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Power Problem at inclined angle

  1. Oct 14, 2008 #1
    A motorcycle (mass of cycle plus rider = 232 kg) is traveling at a steady speed of 21 m/s. The force of air resistance acting on the cycle and rider is 205 N. Find the power necessary to sustain this speed if (a) the road is level and (b) the road is sloped upward at 29.2° with respect to the horizontal.

    I got through part a..
    where P=Fv=205N * 21 m/s= 4305 W

    but I'm not sure how to handle the opposing force of the motorcycle's weight down the slope...
    I THINK you can find it with
    W= F * cos29.2 s
    = 232kg * 9.8 m/s^2 * cos29.2 * 21
    (where 21=s given the velocity..ie distance per unit time?... or would it be 1/21 s in order to get rid of one of the 1/s)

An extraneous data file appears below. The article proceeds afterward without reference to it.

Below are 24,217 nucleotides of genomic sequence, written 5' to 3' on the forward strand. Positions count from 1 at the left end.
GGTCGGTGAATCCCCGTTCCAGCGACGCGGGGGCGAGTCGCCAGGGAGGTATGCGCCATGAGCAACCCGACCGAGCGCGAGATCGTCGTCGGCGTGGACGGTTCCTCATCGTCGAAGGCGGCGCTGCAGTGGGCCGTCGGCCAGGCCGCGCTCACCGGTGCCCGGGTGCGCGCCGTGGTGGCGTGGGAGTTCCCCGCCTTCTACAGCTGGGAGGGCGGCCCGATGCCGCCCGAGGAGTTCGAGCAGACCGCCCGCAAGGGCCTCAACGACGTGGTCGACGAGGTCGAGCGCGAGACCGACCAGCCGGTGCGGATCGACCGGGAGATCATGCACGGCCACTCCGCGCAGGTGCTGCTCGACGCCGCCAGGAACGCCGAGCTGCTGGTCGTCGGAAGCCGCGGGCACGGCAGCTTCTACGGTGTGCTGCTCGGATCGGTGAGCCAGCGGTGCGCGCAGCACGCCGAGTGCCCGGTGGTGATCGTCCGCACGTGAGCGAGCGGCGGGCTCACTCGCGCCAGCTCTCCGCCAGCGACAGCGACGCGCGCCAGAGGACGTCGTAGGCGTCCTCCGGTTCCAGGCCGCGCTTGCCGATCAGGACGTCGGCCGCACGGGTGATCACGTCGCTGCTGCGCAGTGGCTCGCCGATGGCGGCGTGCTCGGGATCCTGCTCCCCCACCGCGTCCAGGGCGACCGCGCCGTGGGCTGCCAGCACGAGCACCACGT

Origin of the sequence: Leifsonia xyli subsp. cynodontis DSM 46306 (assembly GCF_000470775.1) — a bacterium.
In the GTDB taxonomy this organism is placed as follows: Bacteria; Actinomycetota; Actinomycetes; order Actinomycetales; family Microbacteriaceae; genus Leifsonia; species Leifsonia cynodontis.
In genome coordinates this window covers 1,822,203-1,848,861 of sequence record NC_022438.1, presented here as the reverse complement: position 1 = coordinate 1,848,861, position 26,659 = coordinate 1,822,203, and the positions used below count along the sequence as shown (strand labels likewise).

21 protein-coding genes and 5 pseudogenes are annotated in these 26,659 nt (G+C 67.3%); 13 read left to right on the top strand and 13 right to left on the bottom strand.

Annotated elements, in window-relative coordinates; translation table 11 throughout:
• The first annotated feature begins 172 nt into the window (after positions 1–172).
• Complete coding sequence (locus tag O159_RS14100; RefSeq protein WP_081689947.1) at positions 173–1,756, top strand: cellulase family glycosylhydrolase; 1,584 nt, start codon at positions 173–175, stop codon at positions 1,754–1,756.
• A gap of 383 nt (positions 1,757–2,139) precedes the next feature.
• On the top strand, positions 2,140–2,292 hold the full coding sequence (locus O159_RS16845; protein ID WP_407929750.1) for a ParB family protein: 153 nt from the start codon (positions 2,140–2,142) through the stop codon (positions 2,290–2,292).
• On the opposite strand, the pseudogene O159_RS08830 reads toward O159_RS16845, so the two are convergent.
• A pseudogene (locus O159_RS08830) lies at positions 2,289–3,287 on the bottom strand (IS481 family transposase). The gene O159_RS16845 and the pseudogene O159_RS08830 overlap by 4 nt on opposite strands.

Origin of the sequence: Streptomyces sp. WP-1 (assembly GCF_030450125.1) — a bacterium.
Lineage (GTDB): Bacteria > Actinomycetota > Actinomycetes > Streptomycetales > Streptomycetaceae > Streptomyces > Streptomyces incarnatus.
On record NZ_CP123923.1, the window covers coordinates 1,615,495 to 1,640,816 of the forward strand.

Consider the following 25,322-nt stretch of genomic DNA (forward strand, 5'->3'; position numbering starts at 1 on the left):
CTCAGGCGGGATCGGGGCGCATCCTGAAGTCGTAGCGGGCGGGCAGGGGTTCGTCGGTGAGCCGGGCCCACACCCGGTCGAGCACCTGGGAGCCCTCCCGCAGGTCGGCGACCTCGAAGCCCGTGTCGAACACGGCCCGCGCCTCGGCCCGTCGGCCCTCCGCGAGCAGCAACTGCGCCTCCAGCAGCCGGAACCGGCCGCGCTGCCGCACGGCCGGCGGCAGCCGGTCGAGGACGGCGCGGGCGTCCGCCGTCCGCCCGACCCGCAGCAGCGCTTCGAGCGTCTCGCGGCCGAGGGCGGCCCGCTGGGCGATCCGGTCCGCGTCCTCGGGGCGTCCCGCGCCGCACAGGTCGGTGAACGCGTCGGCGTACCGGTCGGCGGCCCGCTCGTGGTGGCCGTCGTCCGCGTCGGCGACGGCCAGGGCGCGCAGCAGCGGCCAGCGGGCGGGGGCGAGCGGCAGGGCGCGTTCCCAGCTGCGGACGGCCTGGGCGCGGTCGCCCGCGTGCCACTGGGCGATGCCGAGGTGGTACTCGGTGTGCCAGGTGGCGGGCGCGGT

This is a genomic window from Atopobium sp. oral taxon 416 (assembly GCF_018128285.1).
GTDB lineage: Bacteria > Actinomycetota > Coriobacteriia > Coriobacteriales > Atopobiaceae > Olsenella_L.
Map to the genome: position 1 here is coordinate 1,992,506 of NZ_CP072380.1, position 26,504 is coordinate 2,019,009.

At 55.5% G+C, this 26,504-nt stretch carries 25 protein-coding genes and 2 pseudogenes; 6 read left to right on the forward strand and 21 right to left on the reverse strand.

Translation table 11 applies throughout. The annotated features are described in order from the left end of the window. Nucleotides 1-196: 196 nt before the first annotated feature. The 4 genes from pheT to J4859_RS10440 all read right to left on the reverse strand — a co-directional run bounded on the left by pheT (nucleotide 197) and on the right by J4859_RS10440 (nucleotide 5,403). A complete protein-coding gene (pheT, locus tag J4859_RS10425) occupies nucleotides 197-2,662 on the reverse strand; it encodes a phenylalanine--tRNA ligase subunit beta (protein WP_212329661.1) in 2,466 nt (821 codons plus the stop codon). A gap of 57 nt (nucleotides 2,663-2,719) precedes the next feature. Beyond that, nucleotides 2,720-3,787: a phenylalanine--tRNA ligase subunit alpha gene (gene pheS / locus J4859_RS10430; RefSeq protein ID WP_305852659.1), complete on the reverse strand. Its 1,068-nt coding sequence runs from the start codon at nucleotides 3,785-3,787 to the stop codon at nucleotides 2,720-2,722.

THEN with this amount..
    would you add it to part a?.. do you have to reconsider the air resistance since the bike is no longer traveling along the horizontal? (so.. 205N * sin29.2(?.. not cos because force is in opp direction) *21 m/s)..

    anyway.. a bit confused.. any insight would be very appreciated I have to turn this in tonight. Thanks!
  2. jcsd
  3. Oct 14, 2008 #2
    At first glance I believe you are correct in assuming W= F * cos29.2 s
    = 232kg * 9.8 m/s^2 * cos29.2 * 21 m/s then adding this value to the original value calculated in part A. As for your question about units they do work out. Remember that a newton is a kg m/s^2 so you end up with N*m/s or a j/s which is known as the watt!

    Also there should be no need to take the sin component of the force due to air resistance because the air resistance would be a result of the movement of the motorcycle which means the force directly opposes the rider the same way that friction does... unless of course the problem is referring to a windy day.

    edit: at second look taking the cos of 29.2 will give the wrong component of gravitational force that you are looking for
    Last edited: Oct 14, 2008
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